her·​met·​ic | \ (ˌ)hər-ˈme-tik How to pronounce hermetic (audio) \
variants: or less commonly hermetical \ (ˌ)hər-​ˈme-​ti-​kəl How to pronounce hermetical (audio) \

Definition of hermetic

1 often capitalized
a : of or relating to the mystical and alchemical writings or teachings arising in the first three centuries a.d. and attributed to Hermes Trismegistus
b : relating to or characterized by subjects that are mysterious and difficult to understand : relating to or characterized by occultism or abstruseness : recondite a hermetic discussion
2 [from the belief that Hermes Trismegistus invented a magic seal to keep vessels airtight]
a : airtight hermetic seal
b : impervious to external influence trapped inside the hermetic military machine— Jack Newfield
c : recluse, solitary leads a hermetic life

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Synonyms & Antonyms for hermetic



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Hermetic Has Origins in Greek Mythology

Hermetic derives from Greek via the Medieval Latin word hermeticus. When it first entered English in the early 17th century, hermetic was associated with writings attributed to Thoth, the Egyptian god of wisdom. Thoth, whom the Greeks called Hermes Trismegistus ("thrice-great Hermes"), was believed to be the author of a number of mystical, philosophical, and alchemistic works. The obscure subject matter of these works may have made them difficult to wade through, for soon English speakers were also applying hermetic to things that were beyond ordinary human comprehension. Additionally, Hermes Trismegistus was said to have invented a magic seal that could keep vessels airtight. Hermetic thus came to mean "airtight," both literally and figuratively. These days, it can also sometimes mean "solitary."

Examples of hermetic in a Sentence

wrote hermetic poetry whose sole intended readership was himself
Recent Examples on the Web Escorting Clarke’s work from the hermetic place where it is created to the outside world has become something of a vocation for Greenland. Laura Miller, The New Yorker, "Susanna Clarke’s Fantasy World of Interiors," 7 Sep. 2020 Whatever entertainment can get made, experts say, will have a more hermetic look. Washington Post, "The pandemic will make movies and TV shows look like nothing we’ve seen before," 12 Aug. 2020 The hunt gives her a mission to push through the hermetic norms of prevailing culture, which mostly obliges her, revealing its secret strength of kindness; her mission and her nature seem fortunately shaped to bring out the best in people. Mark Kramer, Star Tribune, "Review: 'The Lost Pianos of Siberia,' by Sophy Roberts," 31 July 2020 Co-creator Duncan Trussell voices Clancy, a hermetic simulation farmer in an impossibly lysergic future who spends his days interviewing people on dying worlds. Kristen Baldwin, EW.com, "The best TV shows of 2020… so far," 1 July 2020 There was no one to block access, a true feat in the hermetic world of top-flight sports, where millions of dollars are spent manicuring the images of teams and athletes. Alex Shephard, The New Republic, "Sunderland ‘Til I Die is TV’s Best Show about Failure," 1 Apr. 2020 The Gucci model, face covered, conveys a new type of hermetic pagan divinity. Cintra Wilson, The New York Review of Books, "Waste Not, Shop Not," 11 Feb. 2020 Explore nearby Around Roussanou are 16 ancient hermetic caves (pack your climbing boots) and five other functioning clifftop monasteries (of the original 24). National Geographic, "This clifftop monastery is surprisingly accessible," 4 Feb. 2020 The drama unfolds in a hermetic world at times not unlike that of a three-character play, and the actors expertly negotiate the shifting dynamic among them. David Rooney, The Hollywood Reporter, "'Summer White' ('Blanco de Verano'): Film Review | Sundance 2020," 27 Jan. 2020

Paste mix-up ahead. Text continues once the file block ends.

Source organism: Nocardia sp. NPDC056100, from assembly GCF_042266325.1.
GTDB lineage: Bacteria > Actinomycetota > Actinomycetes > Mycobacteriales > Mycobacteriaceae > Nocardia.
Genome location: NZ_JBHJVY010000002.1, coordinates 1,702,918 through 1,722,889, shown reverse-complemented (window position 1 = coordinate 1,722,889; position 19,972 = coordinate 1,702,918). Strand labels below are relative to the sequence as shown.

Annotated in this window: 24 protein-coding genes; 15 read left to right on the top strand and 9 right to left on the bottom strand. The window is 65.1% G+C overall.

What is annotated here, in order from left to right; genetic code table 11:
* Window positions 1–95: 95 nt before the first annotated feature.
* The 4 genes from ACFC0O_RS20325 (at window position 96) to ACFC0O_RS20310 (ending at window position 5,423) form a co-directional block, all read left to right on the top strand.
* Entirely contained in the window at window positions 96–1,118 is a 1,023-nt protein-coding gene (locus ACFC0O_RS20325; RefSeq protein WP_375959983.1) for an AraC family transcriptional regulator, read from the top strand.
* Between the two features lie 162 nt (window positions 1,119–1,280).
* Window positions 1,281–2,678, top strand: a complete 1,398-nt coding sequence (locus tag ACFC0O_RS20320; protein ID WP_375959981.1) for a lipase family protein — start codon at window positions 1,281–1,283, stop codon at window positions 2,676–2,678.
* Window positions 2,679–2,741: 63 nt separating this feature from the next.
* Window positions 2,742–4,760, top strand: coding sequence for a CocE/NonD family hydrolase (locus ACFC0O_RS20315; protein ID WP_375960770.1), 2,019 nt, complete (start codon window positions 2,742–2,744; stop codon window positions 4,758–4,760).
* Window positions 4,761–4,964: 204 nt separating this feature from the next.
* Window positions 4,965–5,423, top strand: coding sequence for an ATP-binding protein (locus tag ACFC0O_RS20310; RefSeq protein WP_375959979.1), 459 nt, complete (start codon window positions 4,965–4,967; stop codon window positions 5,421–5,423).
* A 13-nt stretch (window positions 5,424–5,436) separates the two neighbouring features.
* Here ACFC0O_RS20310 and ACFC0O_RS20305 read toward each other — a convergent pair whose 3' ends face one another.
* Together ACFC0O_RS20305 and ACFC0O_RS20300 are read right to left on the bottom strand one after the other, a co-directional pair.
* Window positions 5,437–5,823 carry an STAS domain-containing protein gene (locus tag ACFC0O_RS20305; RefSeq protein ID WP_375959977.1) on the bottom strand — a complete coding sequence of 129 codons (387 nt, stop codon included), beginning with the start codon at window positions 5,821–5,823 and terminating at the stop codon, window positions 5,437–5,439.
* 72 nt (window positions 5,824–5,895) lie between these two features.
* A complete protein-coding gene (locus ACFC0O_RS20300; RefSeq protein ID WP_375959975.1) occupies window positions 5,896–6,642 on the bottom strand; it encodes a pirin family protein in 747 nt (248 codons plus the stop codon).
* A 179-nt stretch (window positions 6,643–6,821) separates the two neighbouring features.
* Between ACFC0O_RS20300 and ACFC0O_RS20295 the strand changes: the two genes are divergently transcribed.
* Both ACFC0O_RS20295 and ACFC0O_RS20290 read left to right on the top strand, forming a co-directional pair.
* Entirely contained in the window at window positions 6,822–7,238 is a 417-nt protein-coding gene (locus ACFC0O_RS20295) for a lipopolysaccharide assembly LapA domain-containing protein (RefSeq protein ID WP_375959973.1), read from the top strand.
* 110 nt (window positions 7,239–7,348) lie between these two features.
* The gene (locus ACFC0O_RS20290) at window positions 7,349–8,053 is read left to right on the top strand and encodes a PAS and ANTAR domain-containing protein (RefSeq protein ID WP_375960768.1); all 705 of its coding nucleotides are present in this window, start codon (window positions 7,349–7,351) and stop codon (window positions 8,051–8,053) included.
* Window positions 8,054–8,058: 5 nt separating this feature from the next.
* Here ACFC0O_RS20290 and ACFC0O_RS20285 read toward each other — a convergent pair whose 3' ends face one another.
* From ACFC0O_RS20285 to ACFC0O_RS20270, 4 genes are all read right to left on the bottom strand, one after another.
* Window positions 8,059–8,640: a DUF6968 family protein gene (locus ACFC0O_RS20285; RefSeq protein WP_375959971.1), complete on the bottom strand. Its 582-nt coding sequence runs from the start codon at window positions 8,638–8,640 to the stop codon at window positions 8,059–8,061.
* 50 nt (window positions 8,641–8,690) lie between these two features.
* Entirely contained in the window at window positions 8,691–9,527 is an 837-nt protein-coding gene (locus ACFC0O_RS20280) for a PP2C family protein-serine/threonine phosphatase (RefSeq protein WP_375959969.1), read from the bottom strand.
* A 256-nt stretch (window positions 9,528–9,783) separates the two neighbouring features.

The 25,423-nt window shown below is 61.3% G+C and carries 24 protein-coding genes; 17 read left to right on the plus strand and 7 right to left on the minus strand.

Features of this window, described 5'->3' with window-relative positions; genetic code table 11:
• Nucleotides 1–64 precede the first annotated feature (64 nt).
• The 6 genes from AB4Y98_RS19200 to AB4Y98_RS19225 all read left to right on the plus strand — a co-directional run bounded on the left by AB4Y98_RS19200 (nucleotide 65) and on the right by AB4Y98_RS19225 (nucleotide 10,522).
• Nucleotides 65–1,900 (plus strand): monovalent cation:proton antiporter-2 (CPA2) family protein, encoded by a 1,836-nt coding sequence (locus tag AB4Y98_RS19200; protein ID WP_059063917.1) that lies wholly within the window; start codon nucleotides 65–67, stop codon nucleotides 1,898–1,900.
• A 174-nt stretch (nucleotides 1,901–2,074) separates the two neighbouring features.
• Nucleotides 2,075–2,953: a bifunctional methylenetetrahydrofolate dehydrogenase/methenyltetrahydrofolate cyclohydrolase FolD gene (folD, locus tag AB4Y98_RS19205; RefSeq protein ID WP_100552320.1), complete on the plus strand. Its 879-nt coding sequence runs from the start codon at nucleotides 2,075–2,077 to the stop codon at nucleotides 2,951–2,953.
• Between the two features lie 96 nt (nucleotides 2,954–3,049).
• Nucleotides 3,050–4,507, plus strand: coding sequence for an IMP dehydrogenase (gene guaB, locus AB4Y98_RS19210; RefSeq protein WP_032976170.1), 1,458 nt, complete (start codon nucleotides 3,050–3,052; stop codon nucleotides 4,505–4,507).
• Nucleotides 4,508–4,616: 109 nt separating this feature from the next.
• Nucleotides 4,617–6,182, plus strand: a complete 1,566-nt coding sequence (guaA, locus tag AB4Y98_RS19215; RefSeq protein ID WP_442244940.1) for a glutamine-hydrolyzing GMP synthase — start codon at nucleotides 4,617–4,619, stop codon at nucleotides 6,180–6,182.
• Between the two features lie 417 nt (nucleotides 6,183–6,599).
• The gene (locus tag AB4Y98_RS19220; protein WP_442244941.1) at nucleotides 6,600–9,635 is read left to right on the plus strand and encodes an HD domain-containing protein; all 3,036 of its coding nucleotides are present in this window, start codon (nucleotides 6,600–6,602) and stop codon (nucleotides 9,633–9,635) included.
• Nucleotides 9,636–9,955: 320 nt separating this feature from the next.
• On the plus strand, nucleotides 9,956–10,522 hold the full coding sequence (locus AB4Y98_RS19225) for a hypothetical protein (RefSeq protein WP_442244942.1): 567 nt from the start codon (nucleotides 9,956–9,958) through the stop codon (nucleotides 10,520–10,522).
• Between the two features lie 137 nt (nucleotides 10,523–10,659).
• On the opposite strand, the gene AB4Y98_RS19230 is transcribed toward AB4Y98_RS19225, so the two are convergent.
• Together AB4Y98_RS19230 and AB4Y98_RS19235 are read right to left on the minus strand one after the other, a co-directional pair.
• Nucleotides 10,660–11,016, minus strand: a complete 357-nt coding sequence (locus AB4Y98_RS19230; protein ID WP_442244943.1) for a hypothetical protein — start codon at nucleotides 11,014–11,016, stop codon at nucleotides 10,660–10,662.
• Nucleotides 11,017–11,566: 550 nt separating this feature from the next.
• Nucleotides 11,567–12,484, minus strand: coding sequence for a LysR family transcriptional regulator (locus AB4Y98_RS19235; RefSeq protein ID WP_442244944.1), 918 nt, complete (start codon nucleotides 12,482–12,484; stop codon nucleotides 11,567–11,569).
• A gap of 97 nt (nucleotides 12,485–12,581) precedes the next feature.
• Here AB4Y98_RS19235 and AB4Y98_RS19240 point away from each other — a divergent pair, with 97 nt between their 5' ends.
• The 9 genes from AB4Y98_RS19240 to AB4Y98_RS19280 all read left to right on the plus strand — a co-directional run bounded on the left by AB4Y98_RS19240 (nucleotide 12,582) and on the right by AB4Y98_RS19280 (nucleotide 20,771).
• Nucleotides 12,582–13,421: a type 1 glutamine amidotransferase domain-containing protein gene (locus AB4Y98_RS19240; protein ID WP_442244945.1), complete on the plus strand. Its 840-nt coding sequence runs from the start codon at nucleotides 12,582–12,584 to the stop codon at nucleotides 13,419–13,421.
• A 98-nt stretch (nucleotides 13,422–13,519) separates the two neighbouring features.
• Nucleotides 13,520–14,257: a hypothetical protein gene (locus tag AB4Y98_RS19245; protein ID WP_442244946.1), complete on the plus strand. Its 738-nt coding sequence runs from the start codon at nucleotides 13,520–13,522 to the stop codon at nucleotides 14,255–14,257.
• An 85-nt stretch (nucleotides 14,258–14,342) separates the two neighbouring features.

These example sentences are selected automatically from various online news sources to reflect current usage of the word 'hermetic.' Views expressed in the examples do not represent the opinion of Merriam-Webster or its editors. Send us feedback.

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First Known Use of hermetic

1605, in the meaning defined at sense 1a

History and Etymology for hermetic

Medieval Latin hermeticus, from Hermet-, Hermes Trismegistus

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Time Traveler for hermetic

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The first known use of hermetic was in 1605

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Last Updated

16 Sep 2020

Cite this Entry

“Hermetic.” Merriam-Webster.com Dictionary, Merriam-Webster, https://www.merriam-webster.com/dictionary/hermetic. Accessed 21 Sep. 2020.

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More Definitions for hermetic


How to pronounce hermetic (audio)

English Language Learners Definition of hermetic

formal : closed tightly so that no air can go in or out


her·​met·​ic | \ (ˌ)hər-ˈmet-ik How to pronounce hermetic (audio) \

Medical Definition of hermetic

: being airtight or impervious to air

Other Words from hermetic

hermetically \ -​i-​k(ə-​)lē How to pronounce hermetically (audio) \ adverb

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